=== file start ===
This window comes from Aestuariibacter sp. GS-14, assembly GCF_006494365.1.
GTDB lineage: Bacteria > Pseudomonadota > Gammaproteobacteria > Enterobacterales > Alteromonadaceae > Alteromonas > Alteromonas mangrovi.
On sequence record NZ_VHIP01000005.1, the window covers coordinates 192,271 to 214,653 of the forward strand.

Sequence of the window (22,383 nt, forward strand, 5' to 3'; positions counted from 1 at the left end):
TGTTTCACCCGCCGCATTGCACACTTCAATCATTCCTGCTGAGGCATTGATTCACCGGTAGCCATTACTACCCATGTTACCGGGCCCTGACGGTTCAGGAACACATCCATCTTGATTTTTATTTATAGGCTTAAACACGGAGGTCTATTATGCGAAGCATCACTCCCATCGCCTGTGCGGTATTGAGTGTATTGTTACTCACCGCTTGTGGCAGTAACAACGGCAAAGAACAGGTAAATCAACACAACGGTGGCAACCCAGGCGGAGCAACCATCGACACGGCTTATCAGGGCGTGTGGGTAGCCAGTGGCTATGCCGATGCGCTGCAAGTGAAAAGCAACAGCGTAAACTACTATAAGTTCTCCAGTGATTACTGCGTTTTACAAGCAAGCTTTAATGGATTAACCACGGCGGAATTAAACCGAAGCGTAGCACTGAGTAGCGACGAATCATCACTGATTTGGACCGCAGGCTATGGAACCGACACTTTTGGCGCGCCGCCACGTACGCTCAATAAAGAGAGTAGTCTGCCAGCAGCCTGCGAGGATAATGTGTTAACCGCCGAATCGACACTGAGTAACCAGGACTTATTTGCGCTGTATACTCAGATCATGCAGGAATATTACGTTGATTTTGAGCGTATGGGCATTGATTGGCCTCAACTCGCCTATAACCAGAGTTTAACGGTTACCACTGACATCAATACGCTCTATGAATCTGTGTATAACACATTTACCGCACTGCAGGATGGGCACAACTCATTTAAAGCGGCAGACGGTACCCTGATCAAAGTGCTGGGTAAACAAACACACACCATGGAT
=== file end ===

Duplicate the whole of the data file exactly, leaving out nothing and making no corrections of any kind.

This window comes from Aestuariibacter sp. GS-14, assembly GCF_006494365.1.
GTDB lineage: Bacteria > Pseudomonadota > Gammaproteobacteria > Enterobacterales > Alteromonadaceae > Alteromonas > Alteromonas mangrovi.
On sequence record NZ_VHIP01000005.1, the window covers coordinates 192,271 to 214,653 of the forward strand.

Sequence of the window (22,383 nt, forward strand, 5' to 3'; positions counted from 1 at the left end):
TGTTTCACCCGCCGCATTGCACACTTCAATCATTCCTGCTGAGGCATTGATTCACCGGTAGCCATTACTACCCATGTTACCGGGCCCTGACGGTTCAGGAACACATCCATCTTGATTTTTATTTATAGGCTTAAACACGGAGGTCTATTATGCGAAGCATCACTCCCATCGCCTGTGCGGTATTGAGTGTATTGTTACTCACCGCTTGTGGCAGTAACAACGGCAAAGAACAGGTAAATCAACACAACGGTGGCAACCCAGGCGGAGCAACCATCGACACGGCTTATCAGGGCGTGTGGGTAGCCAGTGGCTATGCCGATGCGCTGCAAGTGAAAAGCAACAGCGTAAACTACTATAAGTTCTCCAGTGATTACTGCGTTTTACAAGCAAGCTTTAATGGATTAACCACGGCGGAATTAAACCGAAGCGTAGCACTGAGTAGCGACGAATCATCACTGATTTGGACCGCAGGCTATGGAACCGACACTTTTGGCGCGCCGCCACGTACGCTCAATAAAGAGAGTAGTCTGCCAGCAGCCTGCGAGGATAATGTGTTAACCGCCGAATCGACACTGAGTAACCAGGACTTATTTGCGCTGTATACTCAGATCATGCAGGAATATTACGTTGATTTTGAGCGTATGGGCATTGATTGGCCTCAACTCGCCTATAACCAGAGTTTAACGGTTACCACTGACATCAATACGCTCTATGAATCTGTGTATAACACATTTACCGCACTGCAGGATGGGCACAACTCATTTAAAGCGGCAGACGGTACCCTGATCAAAGTGCTGGGTAAACAAACACACACCATGGAT